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UW Student Team Third in Business Ethics Competition

April 30, 2021

A University of Wyoming undergraduate team placed third in the recent Daniels Fund Ethics Initiative Collegiate Program Case Competition. The program challenges students’ ethical reasoning, provides tools for ethical decision-making and raises awareness of the importance of principle-based ethics.

Each of the 12 participating teams that are part of the Daniels Fund Ethics Initiative Collegiate Program from Wyoming, Colorado, New Mexico and Utah was provided, in advance, with a business ethics case. The scenario involved a fictional defense industry technology company specializing in artificial intelligence and biological experiments.

During the virtual competition, students from the University of Northern Colorado’s Monfort College of Business were the first-place winners, and the second-place team was from the University of Utah’s David Eccles School of Business.

The six UW team members representing the UW College of Business, listed by hometowns and majors, are:

Casper -- Kendra Brutsman, finance with an accounting minor.

Cheyenne -- Kylee Johnston, chemical engineering with a management minor.

Laramie -- Grant Asay, management.

Loveland, Colo. -- Joe Rubald, entrepreneurship.

Riverton -- Troy Cassity, management and marketing.

Succasunna, N.J. -- Jessica Nagie, chemical engineering with a management minor.

Management Associate Professor Chase Thiel, UW’s Daniels Fund Ethics Initiative Collegiate Program Professor of Business Ethics, served as the team’s adviser.

“I could not be more proud of the performance turned in by our students. Their third-place finish -- in a very tough competition -- is evidence of their hard work, creativity and teamwork,” Thiel says. “Not only did they represent UW well, they learned how to navigate complex ethical dilemmas and solve these types of problems in ethical, legal and financially sound ways. These students have a bright future ahead of them.”

Students in the competition took on the role of an ethics consulting firm hired by the case study’s fictional company’s board of directors to help with ethical issues and risks. Each of the 12 regional competing teams analyzed the ethical issues involved and presented its prepared recommendations to a panel of judges.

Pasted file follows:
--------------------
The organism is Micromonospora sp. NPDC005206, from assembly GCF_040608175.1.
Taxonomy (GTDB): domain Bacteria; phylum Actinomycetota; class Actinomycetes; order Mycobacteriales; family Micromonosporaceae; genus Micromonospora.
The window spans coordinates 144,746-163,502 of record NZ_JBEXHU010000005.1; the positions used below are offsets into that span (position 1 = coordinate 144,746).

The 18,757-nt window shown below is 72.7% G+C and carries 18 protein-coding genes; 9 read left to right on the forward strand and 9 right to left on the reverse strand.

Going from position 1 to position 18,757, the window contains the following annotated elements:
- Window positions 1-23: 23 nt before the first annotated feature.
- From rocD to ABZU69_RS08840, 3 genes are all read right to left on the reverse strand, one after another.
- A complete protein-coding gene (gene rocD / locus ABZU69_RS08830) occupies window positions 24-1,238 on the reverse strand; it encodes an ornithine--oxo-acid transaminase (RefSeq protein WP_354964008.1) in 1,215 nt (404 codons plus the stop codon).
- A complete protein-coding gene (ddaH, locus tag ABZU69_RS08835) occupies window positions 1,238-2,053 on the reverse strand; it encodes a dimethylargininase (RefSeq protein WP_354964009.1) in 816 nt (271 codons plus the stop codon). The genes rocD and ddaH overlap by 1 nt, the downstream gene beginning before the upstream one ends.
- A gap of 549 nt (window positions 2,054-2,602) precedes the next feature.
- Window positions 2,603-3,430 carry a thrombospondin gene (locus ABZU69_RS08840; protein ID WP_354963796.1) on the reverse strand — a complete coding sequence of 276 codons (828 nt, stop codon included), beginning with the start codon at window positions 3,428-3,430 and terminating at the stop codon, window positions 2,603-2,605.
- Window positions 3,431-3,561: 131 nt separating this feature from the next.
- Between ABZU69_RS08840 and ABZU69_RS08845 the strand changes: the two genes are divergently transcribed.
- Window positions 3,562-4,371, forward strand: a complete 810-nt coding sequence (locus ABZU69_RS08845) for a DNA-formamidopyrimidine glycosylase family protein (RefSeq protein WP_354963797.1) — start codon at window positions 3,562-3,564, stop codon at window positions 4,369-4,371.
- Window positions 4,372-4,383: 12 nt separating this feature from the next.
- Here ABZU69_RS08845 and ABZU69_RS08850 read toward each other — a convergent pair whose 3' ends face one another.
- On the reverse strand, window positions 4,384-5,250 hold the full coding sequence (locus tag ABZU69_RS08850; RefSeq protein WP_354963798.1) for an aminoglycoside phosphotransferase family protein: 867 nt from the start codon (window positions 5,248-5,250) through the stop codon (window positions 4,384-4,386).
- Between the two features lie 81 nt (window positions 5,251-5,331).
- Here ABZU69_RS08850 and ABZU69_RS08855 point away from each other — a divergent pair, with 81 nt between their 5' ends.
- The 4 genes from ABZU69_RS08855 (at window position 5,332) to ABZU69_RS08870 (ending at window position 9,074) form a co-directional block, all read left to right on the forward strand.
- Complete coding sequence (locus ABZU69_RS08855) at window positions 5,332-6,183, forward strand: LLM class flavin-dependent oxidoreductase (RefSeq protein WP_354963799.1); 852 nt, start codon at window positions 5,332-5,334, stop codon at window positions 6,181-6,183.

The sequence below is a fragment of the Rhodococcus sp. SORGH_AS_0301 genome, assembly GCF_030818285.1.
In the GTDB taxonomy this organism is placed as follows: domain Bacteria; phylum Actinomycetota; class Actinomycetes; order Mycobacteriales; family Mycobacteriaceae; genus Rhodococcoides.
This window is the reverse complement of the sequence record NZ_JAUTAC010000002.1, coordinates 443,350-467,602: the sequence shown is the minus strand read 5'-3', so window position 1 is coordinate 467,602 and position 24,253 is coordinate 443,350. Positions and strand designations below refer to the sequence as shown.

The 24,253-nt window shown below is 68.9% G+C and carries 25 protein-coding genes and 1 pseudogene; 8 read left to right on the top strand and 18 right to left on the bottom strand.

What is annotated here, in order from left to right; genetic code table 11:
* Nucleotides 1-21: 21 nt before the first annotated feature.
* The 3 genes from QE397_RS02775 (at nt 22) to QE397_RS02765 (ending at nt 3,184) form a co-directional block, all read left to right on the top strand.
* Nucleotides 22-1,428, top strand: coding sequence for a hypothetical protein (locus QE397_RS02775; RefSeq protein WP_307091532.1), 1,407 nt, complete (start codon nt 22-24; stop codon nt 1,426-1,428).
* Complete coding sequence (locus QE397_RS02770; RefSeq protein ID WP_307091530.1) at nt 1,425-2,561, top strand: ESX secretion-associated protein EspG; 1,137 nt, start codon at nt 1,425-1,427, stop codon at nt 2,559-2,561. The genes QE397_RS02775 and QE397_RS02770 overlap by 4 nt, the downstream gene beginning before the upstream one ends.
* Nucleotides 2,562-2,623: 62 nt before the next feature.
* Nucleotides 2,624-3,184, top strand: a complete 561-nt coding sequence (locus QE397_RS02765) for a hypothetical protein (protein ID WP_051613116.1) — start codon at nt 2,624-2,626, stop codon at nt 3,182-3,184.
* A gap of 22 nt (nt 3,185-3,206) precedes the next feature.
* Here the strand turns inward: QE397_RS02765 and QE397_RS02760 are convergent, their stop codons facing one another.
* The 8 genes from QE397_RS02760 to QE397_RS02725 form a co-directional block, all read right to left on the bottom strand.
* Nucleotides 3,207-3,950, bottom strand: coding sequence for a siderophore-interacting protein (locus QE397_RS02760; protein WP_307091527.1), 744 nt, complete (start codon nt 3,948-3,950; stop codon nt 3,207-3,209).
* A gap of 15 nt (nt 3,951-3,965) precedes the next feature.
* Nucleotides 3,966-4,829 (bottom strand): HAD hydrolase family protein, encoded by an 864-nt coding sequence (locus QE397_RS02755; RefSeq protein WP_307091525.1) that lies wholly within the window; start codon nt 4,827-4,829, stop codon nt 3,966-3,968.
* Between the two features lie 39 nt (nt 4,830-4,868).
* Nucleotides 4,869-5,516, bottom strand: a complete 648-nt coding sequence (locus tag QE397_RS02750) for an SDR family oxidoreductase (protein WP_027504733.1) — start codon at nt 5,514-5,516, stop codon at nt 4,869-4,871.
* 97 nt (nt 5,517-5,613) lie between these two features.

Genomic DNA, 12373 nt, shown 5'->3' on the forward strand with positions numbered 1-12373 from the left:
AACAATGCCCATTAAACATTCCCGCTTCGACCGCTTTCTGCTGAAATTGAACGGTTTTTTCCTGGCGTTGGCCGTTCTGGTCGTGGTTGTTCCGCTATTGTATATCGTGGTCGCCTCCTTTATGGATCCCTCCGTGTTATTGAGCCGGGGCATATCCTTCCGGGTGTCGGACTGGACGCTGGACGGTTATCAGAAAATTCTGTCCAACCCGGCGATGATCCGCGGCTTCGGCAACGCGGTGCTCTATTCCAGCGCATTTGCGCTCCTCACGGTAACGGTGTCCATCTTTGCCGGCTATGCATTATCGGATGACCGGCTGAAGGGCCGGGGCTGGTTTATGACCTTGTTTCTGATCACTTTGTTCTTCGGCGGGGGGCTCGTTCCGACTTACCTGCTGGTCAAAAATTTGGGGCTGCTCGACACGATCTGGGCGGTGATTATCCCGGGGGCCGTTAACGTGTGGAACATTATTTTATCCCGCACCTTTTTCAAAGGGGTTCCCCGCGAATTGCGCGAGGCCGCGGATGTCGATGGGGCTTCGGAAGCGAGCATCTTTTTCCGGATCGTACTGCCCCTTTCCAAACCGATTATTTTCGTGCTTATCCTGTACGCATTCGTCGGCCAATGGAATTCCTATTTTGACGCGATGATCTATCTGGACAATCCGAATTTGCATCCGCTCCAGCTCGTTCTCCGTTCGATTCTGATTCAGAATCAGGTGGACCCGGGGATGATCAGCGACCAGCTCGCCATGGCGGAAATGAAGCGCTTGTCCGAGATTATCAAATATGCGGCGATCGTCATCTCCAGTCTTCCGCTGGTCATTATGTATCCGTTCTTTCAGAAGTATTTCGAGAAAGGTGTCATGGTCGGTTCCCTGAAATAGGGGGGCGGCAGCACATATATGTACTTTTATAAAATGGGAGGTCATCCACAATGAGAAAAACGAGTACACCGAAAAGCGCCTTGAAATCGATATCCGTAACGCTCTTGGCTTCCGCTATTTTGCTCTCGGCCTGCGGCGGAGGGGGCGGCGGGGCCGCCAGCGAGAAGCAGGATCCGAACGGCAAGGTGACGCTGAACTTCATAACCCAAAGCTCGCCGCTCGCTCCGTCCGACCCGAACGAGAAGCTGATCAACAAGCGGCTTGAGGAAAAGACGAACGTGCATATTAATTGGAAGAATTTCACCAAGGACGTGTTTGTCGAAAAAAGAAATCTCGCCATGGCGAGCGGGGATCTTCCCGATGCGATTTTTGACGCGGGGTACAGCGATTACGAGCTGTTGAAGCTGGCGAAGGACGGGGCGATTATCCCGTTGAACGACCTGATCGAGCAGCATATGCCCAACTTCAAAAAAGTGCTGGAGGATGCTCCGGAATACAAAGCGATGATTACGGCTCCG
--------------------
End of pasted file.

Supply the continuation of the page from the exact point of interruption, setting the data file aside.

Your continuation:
As part of the competition, a new crisis was introduced after each of the team’s original presentations. Each team then had four hours to reanalyze its original recommendations and make a second presentation to the judges incorporating the new information that was provided.

The competition was a way to apply critical thinking and collaboration skills she developed during her time at the College of Business, Brutsman says.

“I enjoyed being able to collaborate with my teammates and develop friendships throughout the process of preparing and competing,” Brutsman says. “Our team also had immense support from the College of Business during the case competition process, which shows their dedication to experiential learning opportunities.”

Nagie says the competition was unlike anything she has ever experienced before.

“It was really awesome to see how our final recommendations and presentation came together in the end,” she says. “I think our crisis management presentation really showed how cohesive we were as a team and how Professor Thiel thoroughly prepared us for success. The amount of knowledge I gained during this experience is irreplaceable.”

Cassity adds that the Daniels Fund case competition was among highlights of his UW college experience.

“The competition was challenging, motivating and enlightening from the preparations we did months prior to the day of the competition,” he says. “I am so proud of our team for placing third and representing the University of Wyoming College of Business well.”

He also praises his dedicated UW team members for being “such hard-working, wonderful individuals.”

UW is among 12 member schools in the Daniels Fund Ethics Initiative Collegiate Program’s consortium. Launched in 2012, the case competition exposes students to a thought-provoking business ethics case similar to situations they might face in their professional careers.

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